Reality – Now With Augmentation

Somewhere between the harshness of reality and the fantasy of virtual reality lies the domain of Augmented Reality (AR). The French company Total Immersion‘s AR technology uses camera capture and 3D imaging techniques to blend surrounding and simulated environments in real-time. You’ve probably seen the videos floating around You Tube — people hold simple pieces of paper up to their web cameras and suddenly cool cars or a baseball player appear on the screen, seemingly right on top of the paper. The mash of real and virtual gives the illusion that both are occurring in the same space. One look at these stunning effects and you have a hard time believing it’s real, which it isn’t, and you can’t help wanting to learn more. If you haven’t seen the videos already, check out what you’re missing below:

AR videos have been making the rounds on the Internet recently in part due to their nearly seamless blending of the captured and constructed images. Without this real-time blending, Augmented Reality would be completely redundant with the CGI movies that have been coming out of Hollywood for years. With the real-time blending, Total Immersion has opened the door for interaction between the audience and virtual environment. That interactive ability is what will transform AR from a novelty to a world-wide phenomenon.

Augmented Reality from Total Immersion works on a simple concept: blend captured video and artificial 3D objects in real-time.
Augmented Reality from Total Immersion works on a simple concept: blend captured video and artificial 3D objects in real-time.

Some companies are predisposed to benefit from the AR technology.

Collectible trading card games and sports memorabilia have jumped at the chance for interactive collectibles. Topps (the baseball card giant) launched AR products in March, shown in this demonstration video:

The Reality of the Situation

In the short term, AR will primarily be seen in two venues: interactive marketing and extended-content media. Interactive marketing has already proven useful: Focus Feature’s stop motion movie Coraline used an advertising campaign (in selected cities) where people on the street could see themselves with button eyes. General Electric’s new web campaign,  plug into the smart grid, allows users to explore their new energy solutions using AR. Extended-content media will encompass all the books, DVD cases, and other merchandise that will boost sales by including interactive AR portions. Already, Total Immersion is working with childrens’ books publishers to create products that can either be read as normal books or read along side the computer for interactive stories.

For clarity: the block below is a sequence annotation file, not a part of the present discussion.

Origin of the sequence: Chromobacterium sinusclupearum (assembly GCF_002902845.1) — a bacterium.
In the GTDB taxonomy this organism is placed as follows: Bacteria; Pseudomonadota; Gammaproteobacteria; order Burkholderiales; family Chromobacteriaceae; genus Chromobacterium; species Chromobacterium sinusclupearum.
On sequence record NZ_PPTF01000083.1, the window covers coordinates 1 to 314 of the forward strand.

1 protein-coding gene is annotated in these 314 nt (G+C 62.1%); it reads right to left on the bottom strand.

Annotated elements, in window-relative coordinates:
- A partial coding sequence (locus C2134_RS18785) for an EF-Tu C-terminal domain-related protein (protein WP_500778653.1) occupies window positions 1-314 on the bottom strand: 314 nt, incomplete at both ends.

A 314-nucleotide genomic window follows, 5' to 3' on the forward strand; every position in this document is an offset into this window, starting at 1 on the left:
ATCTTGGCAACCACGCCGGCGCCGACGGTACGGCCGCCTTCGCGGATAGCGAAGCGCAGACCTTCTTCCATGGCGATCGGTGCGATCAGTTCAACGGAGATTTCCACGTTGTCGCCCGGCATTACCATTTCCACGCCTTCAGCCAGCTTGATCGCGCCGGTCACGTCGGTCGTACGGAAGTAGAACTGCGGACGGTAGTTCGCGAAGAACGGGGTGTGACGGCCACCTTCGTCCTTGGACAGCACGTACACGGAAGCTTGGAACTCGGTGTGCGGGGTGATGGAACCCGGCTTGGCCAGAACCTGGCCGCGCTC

Total Immersion has developed marker-less tracking for its camera capture software. This means that any object (not just specially tagged objects) can be viewed and augmented. In the future, your mobile phone could take a picture of any object and provide information or overlapping video as you desire. Already, advertising applications are being implemented so that you can take a snapshot of a product you see and have its purchasing information appear instantly on your mobile device.

Total Immersion and AR will soon be bringing you the next level of Pokemon and collectible card games.
Total Immersion and AR will soon bring you the next level of Pokemon and collectible card games.

In the long term, AR is a solid step to closing the gap between watching and experiencing content. Already Total Immersion has teamed up with Futuroscope (a French amusement park) and created an interactive attraction that projects artificial zoos right before your eyes. The next step will be to take the technology out of the entertainment industry and into the information age. Imagine wearing special glasses that show the height, weight, and costs of objects you see. Or, you could sit in a car and have hazards highlighted on your windshield and maps appear on the road ahead of you. As cameras become smaller and clearer, your biological eyes could be enhanced with AR images and informatics. Military applications for AR are plentiful: assisted aiming, tactical information on targets, comparing faces to known-combatant lists, etc.

All this potential from a company that is still building after 10 years. Starting in 1999, founders Bruno Uzzan and Valentin Lefevre developed AR from an idea into a successful international company. And they continue to grow, with a new office in Los Angeles. For those who doubt that Total Immersion and AR will extend beyond a mere novelty, let me point out that some of the first applications for AR were in model design and simulation for BMW and GM. While Total Immersion may have come to your attention for its cool videos and customer interactivity “wow” factor, its future is likely to be much more impressive. AR is going to make our world a little less real and a lot more virtual.

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